Posted by: Joe Hoffman | May 20, 2008

Job One for Managers

In my earlier post “The Art of the Hire”, I made brief mention of the “Managers Job One” and by inference, I noted that it is a key element that differentiates a manager from a leader. Whether you are the CEO of a two person micro-business or the CEO of a Fortune 100 this one facet of your job never changes!!!

The number one job of a manager, the highest order behavior, is that you are to do everything possible to clear the decks and grease the skids so that your staff/employees job can be done easier. Removing all obstacles requires that you set clear goals, stay out of their way, don’t micro-manage, make sure they have the tools, training and processes needed. If you are responsive to their needs and listen to your people, they will tell you what needs doing and how to accomplish it. This is the most highly leveraged position to manage from and from which you can move heaven and earth.

Accomplishing this simple task of clearing the decks, has a more difficult aspect though. You really have to know yourself and sometimes that means hanging your ego up at the door. I could ramble on about IQ and EQ and lots of other psycho-babble but unless you are able to understand yourself and understand how you are perceived by others, peers and sub-ordinates alike, you, your-self, are going to remain one of the obstacles.

Why do I think this is so important? A short personal history.

I moved into the “Management Chain” very early in my career and had the good fortune to be adopted by some wonderful mentors over the years, people who could cut through all the jargon, obfuscation and blather and get right to the core of things. Large companies, such as the one I was working with, spent a lot of money training and educating it mangers. But it was typical industrial training, application, do’s, don’ts, and flavor of the month management practices. The two things that you hardly ever got was the underlying theory or the opportunity to really practice what was taught over an extended period with a coach.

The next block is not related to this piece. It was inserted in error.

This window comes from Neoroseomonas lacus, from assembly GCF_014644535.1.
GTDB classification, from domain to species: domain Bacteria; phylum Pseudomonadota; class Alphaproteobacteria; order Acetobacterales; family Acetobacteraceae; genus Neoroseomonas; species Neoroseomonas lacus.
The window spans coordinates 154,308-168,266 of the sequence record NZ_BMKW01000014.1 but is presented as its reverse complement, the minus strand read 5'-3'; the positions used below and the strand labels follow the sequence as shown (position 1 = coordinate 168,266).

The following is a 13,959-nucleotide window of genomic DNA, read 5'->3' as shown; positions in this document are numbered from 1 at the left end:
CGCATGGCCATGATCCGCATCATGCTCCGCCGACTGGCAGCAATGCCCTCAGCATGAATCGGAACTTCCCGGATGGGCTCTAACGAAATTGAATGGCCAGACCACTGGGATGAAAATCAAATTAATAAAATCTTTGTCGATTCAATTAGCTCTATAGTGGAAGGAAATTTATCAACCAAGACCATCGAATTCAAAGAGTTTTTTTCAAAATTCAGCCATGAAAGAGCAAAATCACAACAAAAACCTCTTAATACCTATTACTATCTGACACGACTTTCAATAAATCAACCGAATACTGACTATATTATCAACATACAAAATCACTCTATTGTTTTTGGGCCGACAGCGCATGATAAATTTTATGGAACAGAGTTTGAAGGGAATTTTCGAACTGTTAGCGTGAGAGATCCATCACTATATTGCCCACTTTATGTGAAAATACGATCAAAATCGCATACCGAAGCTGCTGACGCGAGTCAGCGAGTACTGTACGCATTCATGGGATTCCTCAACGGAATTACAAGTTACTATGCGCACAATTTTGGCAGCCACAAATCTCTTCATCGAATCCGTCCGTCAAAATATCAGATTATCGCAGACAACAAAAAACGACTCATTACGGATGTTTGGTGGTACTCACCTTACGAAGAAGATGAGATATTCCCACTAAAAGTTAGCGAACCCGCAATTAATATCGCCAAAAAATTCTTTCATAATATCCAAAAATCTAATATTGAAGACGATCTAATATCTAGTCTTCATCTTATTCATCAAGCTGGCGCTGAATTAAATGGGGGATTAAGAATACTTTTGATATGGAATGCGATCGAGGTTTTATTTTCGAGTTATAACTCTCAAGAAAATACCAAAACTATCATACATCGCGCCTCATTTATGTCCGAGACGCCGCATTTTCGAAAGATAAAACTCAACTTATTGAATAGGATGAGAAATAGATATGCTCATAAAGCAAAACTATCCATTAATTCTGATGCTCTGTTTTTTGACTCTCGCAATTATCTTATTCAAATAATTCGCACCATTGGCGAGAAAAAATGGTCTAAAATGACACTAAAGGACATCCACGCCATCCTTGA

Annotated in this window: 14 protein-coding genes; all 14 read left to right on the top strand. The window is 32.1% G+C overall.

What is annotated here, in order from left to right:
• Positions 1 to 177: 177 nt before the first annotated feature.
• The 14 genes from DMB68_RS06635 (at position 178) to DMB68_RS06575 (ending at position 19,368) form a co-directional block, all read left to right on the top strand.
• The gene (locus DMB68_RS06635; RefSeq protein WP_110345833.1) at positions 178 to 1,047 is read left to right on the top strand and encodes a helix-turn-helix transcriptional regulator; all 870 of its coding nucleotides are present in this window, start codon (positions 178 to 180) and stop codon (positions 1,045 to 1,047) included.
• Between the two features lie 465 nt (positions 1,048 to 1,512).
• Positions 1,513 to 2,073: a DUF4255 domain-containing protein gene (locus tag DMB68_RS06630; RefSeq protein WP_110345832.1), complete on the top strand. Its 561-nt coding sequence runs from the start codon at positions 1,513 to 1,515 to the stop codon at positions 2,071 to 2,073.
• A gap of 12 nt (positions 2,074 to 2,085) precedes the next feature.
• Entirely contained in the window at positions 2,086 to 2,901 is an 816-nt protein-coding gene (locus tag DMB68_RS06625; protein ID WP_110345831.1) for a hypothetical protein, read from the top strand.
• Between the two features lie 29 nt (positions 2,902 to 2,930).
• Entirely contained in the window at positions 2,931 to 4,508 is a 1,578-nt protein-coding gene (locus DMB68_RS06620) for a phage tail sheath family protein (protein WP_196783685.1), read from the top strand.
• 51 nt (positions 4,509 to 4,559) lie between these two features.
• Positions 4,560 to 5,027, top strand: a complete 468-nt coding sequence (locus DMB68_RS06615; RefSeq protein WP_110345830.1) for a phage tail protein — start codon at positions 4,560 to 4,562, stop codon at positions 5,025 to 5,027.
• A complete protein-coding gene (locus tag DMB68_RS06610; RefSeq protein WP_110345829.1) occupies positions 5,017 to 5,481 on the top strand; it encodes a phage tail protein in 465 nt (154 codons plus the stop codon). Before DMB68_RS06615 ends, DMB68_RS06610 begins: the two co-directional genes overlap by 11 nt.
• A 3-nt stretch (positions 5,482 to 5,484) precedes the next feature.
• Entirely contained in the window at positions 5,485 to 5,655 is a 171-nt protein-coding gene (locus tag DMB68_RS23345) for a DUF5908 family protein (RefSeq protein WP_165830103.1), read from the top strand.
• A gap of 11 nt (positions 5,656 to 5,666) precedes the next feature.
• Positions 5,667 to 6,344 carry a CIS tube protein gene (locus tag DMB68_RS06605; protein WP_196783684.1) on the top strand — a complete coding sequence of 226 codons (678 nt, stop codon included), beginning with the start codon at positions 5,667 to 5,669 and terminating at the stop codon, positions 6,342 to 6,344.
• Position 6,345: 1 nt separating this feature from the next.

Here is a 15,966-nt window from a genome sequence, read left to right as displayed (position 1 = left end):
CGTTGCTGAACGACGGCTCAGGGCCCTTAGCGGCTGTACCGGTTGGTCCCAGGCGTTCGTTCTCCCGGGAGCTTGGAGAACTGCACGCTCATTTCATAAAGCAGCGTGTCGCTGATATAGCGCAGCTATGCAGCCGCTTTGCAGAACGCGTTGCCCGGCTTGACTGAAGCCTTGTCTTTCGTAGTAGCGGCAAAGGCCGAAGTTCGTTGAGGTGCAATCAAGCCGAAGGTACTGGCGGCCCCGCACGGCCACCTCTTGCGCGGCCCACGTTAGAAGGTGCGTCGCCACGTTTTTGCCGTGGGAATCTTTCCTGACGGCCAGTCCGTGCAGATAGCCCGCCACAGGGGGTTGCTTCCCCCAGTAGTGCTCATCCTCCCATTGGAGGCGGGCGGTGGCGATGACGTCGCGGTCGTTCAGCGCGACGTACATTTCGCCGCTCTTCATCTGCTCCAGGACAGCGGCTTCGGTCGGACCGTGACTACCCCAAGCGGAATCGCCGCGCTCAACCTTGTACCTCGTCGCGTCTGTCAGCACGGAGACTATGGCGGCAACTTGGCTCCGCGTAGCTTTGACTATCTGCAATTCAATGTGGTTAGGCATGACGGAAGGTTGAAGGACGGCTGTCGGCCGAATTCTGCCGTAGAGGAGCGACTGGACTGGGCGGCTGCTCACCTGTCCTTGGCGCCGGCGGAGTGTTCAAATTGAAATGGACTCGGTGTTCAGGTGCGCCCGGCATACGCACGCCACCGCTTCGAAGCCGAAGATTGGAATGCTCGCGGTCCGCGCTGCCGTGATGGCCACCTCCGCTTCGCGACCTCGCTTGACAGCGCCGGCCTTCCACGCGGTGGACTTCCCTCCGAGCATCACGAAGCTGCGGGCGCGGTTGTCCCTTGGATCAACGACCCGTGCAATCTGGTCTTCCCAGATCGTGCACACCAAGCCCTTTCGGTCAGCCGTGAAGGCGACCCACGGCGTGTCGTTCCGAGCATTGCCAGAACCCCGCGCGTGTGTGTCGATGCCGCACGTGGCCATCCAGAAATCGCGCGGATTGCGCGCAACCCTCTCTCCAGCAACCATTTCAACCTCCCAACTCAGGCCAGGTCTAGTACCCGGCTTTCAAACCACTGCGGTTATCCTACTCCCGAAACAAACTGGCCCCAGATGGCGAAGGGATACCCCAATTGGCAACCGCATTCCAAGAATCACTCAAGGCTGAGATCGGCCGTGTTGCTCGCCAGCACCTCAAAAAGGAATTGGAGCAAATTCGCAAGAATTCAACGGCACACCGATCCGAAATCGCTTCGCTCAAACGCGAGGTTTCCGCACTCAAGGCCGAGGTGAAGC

Changing behavior is difficult for almost everyone. Why do you think professional athletes spend so much time and money on coaches? A coach provides positive reinforcement, acts as an impartial observer and is empowered to provide negative critique of performance. Further a good coach will have a sound knowledge of the appropriate underlying theories of behavior and can provide the student with a basis for future self-feedback. A sound theory, just like a vision or mission statement allows one to test potential actions against a model to determine if it is an appropriate course of action.

My mentors and coaches came with all kinds of backgrounds, with their advanced education predominately from Hard Knocks U. For many concurrent years, I also had one of the brightest and well educated (Psychology) HR professionals I have ever known. The outcome of this dual track was that I was taught a whole range of “things that work and why” and “things that are stupid and why”. I was also taught that when you didn’t have a “thing that works” to apply and didn’t know what to do, do something, anything, as long as it wasn’t one of the “things that are stupid”. If it works out, thats great, add it to the list. If it doesn’t work out, add it to the other list and don’t do it again. In either case both you and the organization learned something. All human progress ultimately comes from experimentation.

There is a corollary to the above that a good manager needs to observe: Never ever punish someone for trying something that didn’t work out. Unless the course of action they chose was to ignore the problem, a cardinal sin for a manager. (That is not the same thing as doing nothing.)

As I noted, this is part of the knowledge I gained from some great mentors over the years in this case, Vince Kennedy, Pete Brennan and Lou Brigando (the HR guy). Much of the dialog took place in some venerable New York City landmarks designed for the education and edification of the young: The Lions Head, Bruno’s Pen and Pencil, Minetta’s, Jilly’s, the White Horse Tavern, Fraunces’ and a few Blarney Stones. These were places where you never knew who would show up and share a pint or two, and no one cared who you were or what you did for a living. (There were times that the secret service guys might pay a bit more attention though.)



  1. […] staff quickly understood that I wasn’t looking over anyone’s shoulder.  I was there to do a managers number one job:  find out what is getting in their way to performing at their best and fixing it.  The payback […]

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